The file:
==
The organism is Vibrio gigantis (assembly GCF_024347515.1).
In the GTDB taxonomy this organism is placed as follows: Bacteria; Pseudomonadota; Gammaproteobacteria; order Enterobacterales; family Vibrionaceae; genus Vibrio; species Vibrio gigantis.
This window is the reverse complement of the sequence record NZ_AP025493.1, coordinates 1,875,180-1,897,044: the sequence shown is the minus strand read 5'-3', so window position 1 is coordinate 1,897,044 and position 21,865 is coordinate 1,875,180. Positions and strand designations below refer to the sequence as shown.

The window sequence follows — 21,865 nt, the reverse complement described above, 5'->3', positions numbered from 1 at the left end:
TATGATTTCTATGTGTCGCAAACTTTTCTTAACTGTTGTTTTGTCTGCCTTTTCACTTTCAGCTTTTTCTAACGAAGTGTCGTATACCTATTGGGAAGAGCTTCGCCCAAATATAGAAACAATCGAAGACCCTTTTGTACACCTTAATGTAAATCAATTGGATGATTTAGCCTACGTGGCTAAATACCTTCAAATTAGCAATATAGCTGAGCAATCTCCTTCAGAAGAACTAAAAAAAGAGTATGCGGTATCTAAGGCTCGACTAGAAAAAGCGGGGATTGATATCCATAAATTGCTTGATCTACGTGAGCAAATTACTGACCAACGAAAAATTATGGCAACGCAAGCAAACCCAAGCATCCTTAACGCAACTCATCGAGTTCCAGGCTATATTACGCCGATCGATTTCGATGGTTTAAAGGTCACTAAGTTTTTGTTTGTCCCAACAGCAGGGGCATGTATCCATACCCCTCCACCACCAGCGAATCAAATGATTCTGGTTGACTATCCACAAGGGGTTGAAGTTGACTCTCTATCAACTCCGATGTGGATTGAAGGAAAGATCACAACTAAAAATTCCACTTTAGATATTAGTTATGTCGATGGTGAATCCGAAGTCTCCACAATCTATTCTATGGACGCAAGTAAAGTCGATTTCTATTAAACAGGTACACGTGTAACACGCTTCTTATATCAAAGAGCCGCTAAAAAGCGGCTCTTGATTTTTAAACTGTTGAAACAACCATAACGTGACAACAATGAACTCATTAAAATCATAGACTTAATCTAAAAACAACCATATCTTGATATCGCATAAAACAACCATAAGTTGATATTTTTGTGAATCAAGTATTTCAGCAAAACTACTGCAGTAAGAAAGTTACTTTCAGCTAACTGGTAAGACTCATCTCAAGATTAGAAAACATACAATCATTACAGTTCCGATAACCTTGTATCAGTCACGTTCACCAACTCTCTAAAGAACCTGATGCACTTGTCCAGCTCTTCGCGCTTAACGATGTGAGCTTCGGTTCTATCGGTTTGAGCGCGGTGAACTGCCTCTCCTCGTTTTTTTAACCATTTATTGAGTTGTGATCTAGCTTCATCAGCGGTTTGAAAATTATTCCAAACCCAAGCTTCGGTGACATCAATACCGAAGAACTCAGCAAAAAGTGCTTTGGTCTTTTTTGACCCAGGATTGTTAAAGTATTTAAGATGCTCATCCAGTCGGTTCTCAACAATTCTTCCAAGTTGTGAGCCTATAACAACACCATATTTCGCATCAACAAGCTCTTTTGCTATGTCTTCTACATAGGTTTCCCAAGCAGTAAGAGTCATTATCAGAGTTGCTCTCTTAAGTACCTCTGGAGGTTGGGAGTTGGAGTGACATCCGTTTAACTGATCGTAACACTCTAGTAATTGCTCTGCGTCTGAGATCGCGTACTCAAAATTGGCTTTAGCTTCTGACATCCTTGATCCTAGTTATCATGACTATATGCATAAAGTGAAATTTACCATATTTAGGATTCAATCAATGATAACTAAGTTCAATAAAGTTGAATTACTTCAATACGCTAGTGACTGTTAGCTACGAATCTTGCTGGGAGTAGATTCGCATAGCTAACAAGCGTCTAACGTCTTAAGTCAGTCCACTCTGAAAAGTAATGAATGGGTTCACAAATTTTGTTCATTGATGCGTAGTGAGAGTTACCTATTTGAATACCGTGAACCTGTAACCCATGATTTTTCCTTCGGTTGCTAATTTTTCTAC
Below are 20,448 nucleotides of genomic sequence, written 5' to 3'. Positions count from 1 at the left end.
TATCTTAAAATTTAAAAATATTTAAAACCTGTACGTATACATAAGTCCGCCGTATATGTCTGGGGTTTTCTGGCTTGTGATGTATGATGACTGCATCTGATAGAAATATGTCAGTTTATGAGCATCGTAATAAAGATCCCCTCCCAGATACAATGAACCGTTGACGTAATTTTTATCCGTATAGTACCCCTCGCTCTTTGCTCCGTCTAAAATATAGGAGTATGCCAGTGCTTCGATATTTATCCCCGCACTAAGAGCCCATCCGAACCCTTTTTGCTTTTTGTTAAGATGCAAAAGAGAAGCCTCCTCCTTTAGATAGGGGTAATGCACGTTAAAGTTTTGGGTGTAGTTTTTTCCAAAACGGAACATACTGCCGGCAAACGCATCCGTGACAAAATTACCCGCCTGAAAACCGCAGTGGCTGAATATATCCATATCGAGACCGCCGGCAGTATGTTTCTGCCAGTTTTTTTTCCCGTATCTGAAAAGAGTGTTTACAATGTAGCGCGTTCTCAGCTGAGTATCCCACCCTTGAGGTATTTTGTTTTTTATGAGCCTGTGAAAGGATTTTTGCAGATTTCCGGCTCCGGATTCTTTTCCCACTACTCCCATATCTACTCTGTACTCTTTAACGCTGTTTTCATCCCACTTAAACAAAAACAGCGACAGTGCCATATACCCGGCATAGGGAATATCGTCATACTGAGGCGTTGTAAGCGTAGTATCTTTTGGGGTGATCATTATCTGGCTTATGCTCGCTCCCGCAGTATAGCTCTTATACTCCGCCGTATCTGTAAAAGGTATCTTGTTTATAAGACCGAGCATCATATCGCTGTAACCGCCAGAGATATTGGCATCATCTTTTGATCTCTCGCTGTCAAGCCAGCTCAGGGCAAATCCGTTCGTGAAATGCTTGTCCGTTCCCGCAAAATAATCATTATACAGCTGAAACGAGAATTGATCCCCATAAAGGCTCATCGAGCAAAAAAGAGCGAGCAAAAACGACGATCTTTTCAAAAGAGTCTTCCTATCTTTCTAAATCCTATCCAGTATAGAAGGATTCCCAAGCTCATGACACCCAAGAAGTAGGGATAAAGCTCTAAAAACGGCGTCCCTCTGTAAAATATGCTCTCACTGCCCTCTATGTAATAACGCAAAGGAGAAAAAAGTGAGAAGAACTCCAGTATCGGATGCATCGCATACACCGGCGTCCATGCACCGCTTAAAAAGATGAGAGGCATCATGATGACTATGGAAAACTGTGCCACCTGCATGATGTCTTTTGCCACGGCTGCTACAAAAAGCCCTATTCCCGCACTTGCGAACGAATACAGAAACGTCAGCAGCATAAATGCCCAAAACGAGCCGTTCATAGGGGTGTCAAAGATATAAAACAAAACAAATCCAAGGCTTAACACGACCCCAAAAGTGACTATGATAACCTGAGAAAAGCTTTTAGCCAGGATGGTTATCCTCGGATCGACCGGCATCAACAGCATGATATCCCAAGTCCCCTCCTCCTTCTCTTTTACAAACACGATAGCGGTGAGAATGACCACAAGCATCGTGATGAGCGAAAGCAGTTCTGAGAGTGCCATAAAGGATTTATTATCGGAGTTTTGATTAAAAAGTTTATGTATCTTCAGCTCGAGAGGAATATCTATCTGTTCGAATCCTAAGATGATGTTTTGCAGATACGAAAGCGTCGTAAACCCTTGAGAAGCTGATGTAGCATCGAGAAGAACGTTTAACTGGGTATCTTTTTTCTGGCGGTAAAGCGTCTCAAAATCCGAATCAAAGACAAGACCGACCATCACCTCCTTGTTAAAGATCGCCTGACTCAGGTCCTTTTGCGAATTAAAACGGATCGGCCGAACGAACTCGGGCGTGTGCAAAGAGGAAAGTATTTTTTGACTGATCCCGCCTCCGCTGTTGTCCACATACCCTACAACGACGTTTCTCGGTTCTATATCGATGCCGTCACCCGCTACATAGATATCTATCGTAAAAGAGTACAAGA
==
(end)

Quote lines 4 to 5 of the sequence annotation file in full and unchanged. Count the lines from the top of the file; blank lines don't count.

The window sequence follows — 21,865 nt, the reverse complement described above, 5'->3', positions numbered from 1 at the left end:
TATGATTTCTATGTGTCGCAAACTTTTCTTAACTGTTGTTTTGTCTGCCTTTTCACTTTCAGCTTTTTCTAACGAAGTGTCGTATACCTATTGGGAAGAGCTTCGCCCAAATATAGAAACAATCGAAGACCCTTTTGTACACCTTAATGTAAATCAATTGGATGATTTAGCCTACGTGGCTAAATACCTTCAAATTAGCAATATAGCTGAGCAATCTCCTTCAGAAGAACTAAAAAAAGAGTATGCGGTATCTAAGGCTCGACTAGAAAAAGCGGGGATTGATATCCATAAATTGCTTGATCTACGTGAGCAAATTACTGACCAACGAAAAATTATGGCAACGCAAGCAAACCCAAGCATCCTTAACGCAACTCATCGAGTTCCAGGCTATATTACGCCGATCGATTTCGATGGTTTAAAGGTCACTAAGTTTTTGTTTGTCCCAACAGCAGGGGCATGTATCCATACCCCTCCACCACCAGCGAATCAAATGATTCTGGTTGACTATCCACAAGGGGTTGAAGTTGACTCTCTATCAACTCCGATGTGGATTGAAGGAAAGATCACAACTAAAAATTCCACTTTAGATATTAGTTATGTCGATGGTGAATCCGAAGTCTCCACAATCTATTCTATGGACGCAAGTAAAGTCGATTTCTATTAAACAGGTACACGTGTAACACGCTTCTTATATCAAAGAGCCGCTAAAAAGCGGCTCTTGATTTTTAAACTGTTGAAACAACCATAACGTGACAACAATGAACTCATTAAAATCATAGACTTAATCTAAAAACAACCATATCTTGATATCGCATAAAACAACCATAAGTTGATATTTTTGTGAATCAAGTATTTCAGCAAAACTACTGCAGTAAGAAAGTTACTTTCAGCTAACTGGTAAGACTCATCTCAAGATTAGAAAACATACAATCATTACAGTTCCGATAACCTTGTATCAGTCACGTTCACCAACTCTCTAAAGAACCTGATGCACTTGTCCAGCTCTTCGCGCTTAACGATGTGAGCTTCGGTTCTATCGGTTTGAGCGCGGTGAACTGCCTCTCCTCGTTTTTTTAACCATTTATTGAGTTGTGATCTAGCTTCATCAGCGGTTTGAAAATTATTCCAAACCCAAGCTTCGGTGACATCAATACCGAAGAACTCAGCAAAAAGTGCTTTGGTCTTTTTTGACCCAGGATTGTTAAAGTATTTAAGATGCTCATCCAGTCGGTTCTCAACAATTCTTCCAAGTTGTGAGCCTATAACAACACCATATTTCGCATCAACAAGCTCTTTTGCTATGTCTTCTACATAGGTTTCCCAAGCAGTAAGAGTCATTATCAGAGTTGCTCTCTTAAGTACCTCTGGAGGTTGGGAGTTGGAGTGACATCCGTTTAACTGATCGTAACACTCTAGTAATTGCTCTGCGTCTGAGATCGCGTACTCAAAATTGGCTTTAGCTTCTGACATCCTTGATCCTAGTTATCATGACTATATGCATAAAGTGAAATTTACCATATTTAGGATTCAATCAATGATAACTAAGTTCAATAAAGTTGAATTACTTCAATACGCTAGTGACTGTTAGCTACGAATCTTGCTGGGAGTAGATTCGCATAGCTAACAAGCGTCTAACGTCTTAAGTCAGTCCACTCTGAAAAGTAATGAATGGGTTCACAAATTTTGTTCATTGATGCGTAGTGAGAGTTACCTATTTGAATACCGTGAACCTGTAACCCATGATTTTTCCTTCGGTTGCTAATTTTTCTAC